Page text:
President Monson: Believers set example of obedience, service

Paul's plea to Timothy, "Be thou an example of the believers, in word, in conversation, in charity, in spirit, in faith, in purity. . . . Neglect not the gift that is in thee. . . . Meditate upon these things," (1 Tim. 4:12, 14-15) was the text of President Thomas S. Monson's priesthood session message Saturday evening.

President Monson, first counselor in the First Presidency, said: "Brethren, ours is the opportunity to learn, the privilege to obey and the duty to serve. In our time there are feet to steady, hands to grasp, minds to encourage, hearts to inspire and souls to save."The honest payment of tithing, for example, "provides a person the inner strength and commitment to comply with the other commandments," President Monson said.

"All of us can afford to pay tithing. In reality, none of us can afford not to pay tithing. The Lord will strengthen our resolve. He will open a way to comply."

He said paying an honest tithing does much to ensure continued Church activity.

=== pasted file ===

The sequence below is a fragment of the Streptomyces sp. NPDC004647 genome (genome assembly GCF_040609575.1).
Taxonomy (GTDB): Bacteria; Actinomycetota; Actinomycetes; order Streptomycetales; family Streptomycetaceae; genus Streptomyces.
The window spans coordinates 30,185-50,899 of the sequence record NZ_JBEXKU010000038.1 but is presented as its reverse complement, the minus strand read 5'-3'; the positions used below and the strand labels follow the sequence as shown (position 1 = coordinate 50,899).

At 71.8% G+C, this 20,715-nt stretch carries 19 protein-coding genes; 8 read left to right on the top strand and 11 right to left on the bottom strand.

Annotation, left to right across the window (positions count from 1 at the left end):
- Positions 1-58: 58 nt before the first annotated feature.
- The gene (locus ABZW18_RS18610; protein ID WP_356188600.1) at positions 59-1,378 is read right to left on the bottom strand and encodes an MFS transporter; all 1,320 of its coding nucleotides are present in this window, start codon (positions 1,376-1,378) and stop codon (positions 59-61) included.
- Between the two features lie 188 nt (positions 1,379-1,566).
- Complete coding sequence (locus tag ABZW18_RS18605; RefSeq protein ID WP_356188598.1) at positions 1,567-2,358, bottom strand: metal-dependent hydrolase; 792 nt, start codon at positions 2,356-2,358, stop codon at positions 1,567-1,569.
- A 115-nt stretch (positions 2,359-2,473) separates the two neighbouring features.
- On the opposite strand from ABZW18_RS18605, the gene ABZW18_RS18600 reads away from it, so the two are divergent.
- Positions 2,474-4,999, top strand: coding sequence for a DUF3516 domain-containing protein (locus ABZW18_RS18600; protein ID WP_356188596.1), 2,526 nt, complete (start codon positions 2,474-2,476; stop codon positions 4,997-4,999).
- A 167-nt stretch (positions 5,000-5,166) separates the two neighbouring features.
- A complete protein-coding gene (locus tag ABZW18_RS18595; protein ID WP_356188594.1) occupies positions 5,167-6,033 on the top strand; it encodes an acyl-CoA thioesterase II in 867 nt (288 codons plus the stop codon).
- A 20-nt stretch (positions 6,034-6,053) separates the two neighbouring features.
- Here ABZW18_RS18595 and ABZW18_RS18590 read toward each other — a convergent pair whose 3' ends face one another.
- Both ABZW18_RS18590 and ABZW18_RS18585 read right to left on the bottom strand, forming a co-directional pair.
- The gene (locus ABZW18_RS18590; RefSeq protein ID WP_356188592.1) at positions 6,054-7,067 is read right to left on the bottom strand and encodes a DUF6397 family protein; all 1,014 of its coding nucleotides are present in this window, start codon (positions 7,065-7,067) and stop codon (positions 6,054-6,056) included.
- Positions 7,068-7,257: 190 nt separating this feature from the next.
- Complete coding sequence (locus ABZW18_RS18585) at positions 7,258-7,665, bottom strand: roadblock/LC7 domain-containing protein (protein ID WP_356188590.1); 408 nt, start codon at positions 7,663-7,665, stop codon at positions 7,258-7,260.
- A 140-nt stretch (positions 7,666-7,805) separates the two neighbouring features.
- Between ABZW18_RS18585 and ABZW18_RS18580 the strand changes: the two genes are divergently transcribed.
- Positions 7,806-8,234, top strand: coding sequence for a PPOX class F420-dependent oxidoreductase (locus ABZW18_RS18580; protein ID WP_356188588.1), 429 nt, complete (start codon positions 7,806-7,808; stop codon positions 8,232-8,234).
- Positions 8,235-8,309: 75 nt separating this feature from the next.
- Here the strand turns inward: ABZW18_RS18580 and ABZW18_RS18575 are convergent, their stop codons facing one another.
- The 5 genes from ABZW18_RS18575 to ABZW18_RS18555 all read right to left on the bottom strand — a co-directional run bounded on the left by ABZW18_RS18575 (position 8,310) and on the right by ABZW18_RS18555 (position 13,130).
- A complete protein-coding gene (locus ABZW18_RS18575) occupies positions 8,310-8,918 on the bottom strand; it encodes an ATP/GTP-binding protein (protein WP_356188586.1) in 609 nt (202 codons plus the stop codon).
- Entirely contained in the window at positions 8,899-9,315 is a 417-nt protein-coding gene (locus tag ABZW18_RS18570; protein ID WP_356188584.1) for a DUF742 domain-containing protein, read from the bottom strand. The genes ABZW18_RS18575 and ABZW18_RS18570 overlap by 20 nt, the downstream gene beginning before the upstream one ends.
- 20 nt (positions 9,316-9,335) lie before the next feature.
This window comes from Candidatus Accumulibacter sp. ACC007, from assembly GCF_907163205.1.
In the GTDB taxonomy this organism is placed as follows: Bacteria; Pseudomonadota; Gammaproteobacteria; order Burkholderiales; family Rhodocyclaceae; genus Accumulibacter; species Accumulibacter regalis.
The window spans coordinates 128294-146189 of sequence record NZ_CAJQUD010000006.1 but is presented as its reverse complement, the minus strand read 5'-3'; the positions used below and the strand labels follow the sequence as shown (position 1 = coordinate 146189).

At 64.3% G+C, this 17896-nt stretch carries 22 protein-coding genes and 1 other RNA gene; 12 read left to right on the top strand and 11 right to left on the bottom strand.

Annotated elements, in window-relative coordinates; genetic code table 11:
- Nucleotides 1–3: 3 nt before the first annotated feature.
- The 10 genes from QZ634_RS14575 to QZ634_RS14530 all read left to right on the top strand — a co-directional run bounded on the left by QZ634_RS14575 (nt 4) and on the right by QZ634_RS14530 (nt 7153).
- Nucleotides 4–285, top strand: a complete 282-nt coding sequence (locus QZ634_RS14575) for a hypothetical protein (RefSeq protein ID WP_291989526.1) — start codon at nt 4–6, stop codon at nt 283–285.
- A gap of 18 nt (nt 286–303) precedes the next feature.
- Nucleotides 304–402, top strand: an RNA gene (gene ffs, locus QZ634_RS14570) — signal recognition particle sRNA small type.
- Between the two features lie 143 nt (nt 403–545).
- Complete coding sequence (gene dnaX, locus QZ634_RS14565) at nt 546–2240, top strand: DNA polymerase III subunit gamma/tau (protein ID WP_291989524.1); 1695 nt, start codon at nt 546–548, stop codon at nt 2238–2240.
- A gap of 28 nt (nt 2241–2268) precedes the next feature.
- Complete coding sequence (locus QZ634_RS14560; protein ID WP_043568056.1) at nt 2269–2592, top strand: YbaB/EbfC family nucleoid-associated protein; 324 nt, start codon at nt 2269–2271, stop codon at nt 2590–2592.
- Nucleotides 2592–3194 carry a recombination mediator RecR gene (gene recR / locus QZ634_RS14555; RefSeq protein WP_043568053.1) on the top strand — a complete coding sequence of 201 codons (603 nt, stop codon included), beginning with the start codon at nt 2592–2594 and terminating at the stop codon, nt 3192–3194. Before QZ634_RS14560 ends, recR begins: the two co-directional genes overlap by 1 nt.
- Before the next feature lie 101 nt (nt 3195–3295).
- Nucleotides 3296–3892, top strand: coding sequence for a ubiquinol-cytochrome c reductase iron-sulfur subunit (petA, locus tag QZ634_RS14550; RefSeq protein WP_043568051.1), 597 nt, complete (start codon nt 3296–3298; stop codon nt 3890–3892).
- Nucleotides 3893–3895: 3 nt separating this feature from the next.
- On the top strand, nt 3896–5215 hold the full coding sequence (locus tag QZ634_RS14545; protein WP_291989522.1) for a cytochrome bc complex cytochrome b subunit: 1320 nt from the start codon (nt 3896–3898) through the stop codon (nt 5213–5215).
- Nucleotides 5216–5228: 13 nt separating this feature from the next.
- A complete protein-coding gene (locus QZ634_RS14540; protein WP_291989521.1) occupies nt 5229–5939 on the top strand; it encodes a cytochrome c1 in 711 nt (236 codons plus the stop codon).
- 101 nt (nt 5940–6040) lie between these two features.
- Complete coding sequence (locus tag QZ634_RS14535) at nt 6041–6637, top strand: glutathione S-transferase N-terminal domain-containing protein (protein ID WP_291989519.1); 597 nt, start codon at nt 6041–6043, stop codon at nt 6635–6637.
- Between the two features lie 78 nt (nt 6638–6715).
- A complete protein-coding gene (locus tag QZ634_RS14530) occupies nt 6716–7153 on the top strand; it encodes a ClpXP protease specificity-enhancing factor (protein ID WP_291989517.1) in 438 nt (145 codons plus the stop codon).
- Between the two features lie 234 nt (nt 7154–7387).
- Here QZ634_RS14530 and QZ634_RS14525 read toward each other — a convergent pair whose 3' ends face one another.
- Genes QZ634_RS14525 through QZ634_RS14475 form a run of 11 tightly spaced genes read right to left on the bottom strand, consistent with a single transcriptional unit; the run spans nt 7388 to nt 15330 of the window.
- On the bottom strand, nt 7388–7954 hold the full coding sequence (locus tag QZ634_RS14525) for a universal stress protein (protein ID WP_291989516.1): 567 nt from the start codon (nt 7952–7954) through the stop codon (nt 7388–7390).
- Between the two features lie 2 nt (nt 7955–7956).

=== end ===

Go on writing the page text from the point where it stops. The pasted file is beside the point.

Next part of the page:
President Monson also spoke concerning paying fast offerings and quoted scriptures and latter-day prophets on the giving of fast offerings. He then recalled collecting fast offerings as a deacon on Fast Sunday morning.

"On one such occasion, an elderly member, Brother Wright, welcomed me at the door and, with aged hands, fumbled at the tie of the envelope and placed within it a quarter. His eyes fairly twinkled as he made his contribution. He told me of a time years before when the Relief Society president, Sister Balmforth, with food collected from those who had given, carried to his home in a small, red wagon food for his cupboard and provided gratitude for his soul. He described her as `an angel sent from Heaven.' I have not forgotten Eddie Wright."

Recalling an experience when he was a bishop, President Monson told of taking his deacons quorum to Welfare Square in Salt Lake City for a guided tour.

"They saw firsthand a lame sister operating the telephone switchboard, an older man stocking shelves, women arranging clothing to be distributed - even a blind person placing in straight fashion labels on cans of food. Here were individuals earning their sustenance through their contributed labors. A penetrating silence came over the boys as they witnessed how their effort each month helped to collect the sacred fast offering funds which aided the needy and provided employment of those who otherwise would be idle. From that day forward, we no longer had to urge our deacons with regard to collecting fast offerings."

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